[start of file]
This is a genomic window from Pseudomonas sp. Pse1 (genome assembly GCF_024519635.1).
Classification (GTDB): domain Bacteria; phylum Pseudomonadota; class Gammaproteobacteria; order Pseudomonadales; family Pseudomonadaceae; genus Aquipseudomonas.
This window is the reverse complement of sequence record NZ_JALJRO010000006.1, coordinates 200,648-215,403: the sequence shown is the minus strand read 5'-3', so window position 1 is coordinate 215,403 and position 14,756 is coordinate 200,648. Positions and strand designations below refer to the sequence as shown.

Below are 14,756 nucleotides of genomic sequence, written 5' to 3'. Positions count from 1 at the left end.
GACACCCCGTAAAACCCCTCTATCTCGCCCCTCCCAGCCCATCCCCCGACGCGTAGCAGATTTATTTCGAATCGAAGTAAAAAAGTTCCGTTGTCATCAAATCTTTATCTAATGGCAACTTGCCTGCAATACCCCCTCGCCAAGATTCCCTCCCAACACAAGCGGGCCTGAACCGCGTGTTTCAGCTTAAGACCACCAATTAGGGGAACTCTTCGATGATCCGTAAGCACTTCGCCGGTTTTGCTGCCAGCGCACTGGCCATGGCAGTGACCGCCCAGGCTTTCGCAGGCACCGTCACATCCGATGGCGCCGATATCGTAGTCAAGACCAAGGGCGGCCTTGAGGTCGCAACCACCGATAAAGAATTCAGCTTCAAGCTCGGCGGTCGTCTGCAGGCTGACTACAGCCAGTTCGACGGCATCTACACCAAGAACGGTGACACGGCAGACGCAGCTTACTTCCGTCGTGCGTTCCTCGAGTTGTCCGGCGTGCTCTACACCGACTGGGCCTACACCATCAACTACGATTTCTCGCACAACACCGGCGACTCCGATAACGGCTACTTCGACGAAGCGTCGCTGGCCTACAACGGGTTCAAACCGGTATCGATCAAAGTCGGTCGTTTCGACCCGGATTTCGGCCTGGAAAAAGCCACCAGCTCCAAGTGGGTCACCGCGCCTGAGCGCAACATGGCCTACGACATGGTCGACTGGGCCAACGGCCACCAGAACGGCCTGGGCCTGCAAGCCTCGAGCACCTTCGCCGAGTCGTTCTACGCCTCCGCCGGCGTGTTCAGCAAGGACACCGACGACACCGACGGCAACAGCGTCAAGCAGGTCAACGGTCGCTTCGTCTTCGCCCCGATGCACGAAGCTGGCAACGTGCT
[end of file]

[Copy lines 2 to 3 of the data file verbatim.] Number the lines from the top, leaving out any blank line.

Classification (GTDB): domain Bacteria; phylum Pseudomonadota; class Gammaproteobacteria; order Pseudomonadales; family Pseudomonadaceae; genus Aquipseudomonas.
This window is the reverse complement of sequence record NZ_JALJRO010000006.1, coordinates 200,648-215,403: the sequence shown is the minus strand read 5'-3', so window position 1 is coordinate 215,403 and position 14,756 is coordinate 200,648. Positions and strand designations below refer to the sequence as shown.